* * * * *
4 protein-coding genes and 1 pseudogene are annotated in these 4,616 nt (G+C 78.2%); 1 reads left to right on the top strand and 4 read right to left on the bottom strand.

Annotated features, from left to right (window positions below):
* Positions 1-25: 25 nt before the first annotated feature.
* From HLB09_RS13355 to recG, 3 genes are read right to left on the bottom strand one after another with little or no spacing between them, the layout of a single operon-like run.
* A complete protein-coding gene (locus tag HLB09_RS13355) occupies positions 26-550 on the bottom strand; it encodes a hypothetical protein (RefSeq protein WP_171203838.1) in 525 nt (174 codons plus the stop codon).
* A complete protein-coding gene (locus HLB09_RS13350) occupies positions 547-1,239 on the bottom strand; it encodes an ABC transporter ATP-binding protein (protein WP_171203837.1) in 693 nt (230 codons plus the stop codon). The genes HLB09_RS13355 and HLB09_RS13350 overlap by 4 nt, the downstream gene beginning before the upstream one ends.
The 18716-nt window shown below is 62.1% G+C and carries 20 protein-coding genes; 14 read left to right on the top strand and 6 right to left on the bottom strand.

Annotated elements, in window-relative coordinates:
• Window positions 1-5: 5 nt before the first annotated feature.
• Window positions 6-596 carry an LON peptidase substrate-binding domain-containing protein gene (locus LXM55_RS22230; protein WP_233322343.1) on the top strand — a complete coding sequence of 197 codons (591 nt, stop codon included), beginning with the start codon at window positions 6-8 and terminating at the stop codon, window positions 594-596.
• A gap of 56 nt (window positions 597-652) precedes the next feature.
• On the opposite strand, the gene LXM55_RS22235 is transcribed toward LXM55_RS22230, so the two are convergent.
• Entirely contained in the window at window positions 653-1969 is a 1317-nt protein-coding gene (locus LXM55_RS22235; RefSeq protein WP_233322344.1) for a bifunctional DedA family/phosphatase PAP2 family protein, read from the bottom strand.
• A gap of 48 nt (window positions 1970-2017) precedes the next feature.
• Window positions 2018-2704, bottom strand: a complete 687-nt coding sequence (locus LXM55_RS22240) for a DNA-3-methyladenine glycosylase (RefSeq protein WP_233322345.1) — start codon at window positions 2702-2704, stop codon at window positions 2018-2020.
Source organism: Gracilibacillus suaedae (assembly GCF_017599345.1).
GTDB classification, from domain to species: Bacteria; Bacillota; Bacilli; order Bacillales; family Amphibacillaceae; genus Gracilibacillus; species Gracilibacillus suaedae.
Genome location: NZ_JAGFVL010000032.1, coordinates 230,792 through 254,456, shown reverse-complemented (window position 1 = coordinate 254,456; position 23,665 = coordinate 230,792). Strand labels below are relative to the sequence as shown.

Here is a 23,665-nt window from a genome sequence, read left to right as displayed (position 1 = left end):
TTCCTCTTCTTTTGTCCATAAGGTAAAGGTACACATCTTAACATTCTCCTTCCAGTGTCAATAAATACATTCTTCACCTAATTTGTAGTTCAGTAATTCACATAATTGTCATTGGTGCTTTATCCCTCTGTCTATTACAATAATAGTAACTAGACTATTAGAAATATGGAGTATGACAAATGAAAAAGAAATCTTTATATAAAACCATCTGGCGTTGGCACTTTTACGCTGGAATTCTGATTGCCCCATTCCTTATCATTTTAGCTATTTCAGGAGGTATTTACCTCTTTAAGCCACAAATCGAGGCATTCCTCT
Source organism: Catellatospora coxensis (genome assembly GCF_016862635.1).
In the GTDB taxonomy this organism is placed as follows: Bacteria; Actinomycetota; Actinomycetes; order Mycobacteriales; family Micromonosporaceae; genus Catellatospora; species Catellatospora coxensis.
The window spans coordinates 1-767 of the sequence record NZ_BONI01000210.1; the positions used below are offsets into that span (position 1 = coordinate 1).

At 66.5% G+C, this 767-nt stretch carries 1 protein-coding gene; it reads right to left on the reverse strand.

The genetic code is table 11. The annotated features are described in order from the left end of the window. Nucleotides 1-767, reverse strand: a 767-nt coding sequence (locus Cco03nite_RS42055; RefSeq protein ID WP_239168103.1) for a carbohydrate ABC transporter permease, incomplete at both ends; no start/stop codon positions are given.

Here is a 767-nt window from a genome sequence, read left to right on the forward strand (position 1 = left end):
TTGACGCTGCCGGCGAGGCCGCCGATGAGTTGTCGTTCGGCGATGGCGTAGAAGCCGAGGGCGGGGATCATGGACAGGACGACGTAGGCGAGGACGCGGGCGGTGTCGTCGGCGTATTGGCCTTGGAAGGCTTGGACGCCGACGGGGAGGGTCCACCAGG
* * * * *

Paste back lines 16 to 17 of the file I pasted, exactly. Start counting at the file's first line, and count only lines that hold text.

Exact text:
Source organism: Gracilibacillus suaedae (assembly GCF_017599345.1).
GTDB classification, from domain to species: Bacteria; Bacillota; Bacilli; order Bacillales; family Amphibacillaceae; genus Gracilibacillus; species Gracilibacillus suaedae.